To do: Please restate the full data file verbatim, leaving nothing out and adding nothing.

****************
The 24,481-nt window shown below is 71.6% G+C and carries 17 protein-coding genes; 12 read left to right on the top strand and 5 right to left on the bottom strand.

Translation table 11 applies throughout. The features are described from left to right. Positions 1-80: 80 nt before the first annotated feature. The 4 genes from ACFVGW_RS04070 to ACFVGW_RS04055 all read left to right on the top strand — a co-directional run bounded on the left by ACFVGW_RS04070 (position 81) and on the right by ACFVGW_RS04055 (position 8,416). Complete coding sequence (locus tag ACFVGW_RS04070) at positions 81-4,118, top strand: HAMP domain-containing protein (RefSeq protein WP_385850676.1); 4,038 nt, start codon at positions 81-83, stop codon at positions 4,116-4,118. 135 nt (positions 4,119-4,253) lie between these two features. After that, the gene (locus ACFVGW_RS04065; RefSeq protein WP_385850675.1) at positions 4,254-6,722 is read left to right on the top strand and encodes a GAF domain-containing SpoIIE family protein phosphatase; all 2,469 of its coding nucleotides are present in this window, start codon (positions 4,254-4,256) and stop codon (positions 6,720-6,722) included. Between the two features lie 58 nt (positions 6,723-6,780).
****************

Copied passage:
The 24,481-nt window shown below is 71.6% G+C and carries 17 protein-coding genes; 12 read left to right on the top strand and 5 right to left on the bottom strand.

Translation table 11 applies throughout. The features are described from left to right. Positions 1-80: 80 nt before the first annotated feature. The 4 genes from ACFVGW_RS04070 to ACFVGW_RS04055 all read left to right on the top strand — a co-directional run bounded on the left by ACFVGW_RS04070 (position 81) and on the right by ACFVGW_RS04055 (position 8,416). Complete coding sequence (locus tag ACFVGW_RS04070) at positions 81-4,118, top strand: HAMP domain-containing protein (RefSeq protein WP_385850676.1); 4,038 nt, start codon at positions 81-83, stop codon at positions 4,116-4,118. 135 nt (positions 4,119-4,253) lie between these two features. After that, the gene (locus ACFVGW_RS04065; RefSeq protein WP_385850675.1) at positions 4,254-6,722 is read left to right on the top strand and encodes a GAF domain-containing SpoIIE family protein phosphatase; all 2,469 of its coding nucleotides are present in this window, start codon (positions 4,254-4,256) and stop codon (positions 6,720-6,722) included. Between the two features lie 58 nt (positions 6,723-6,780).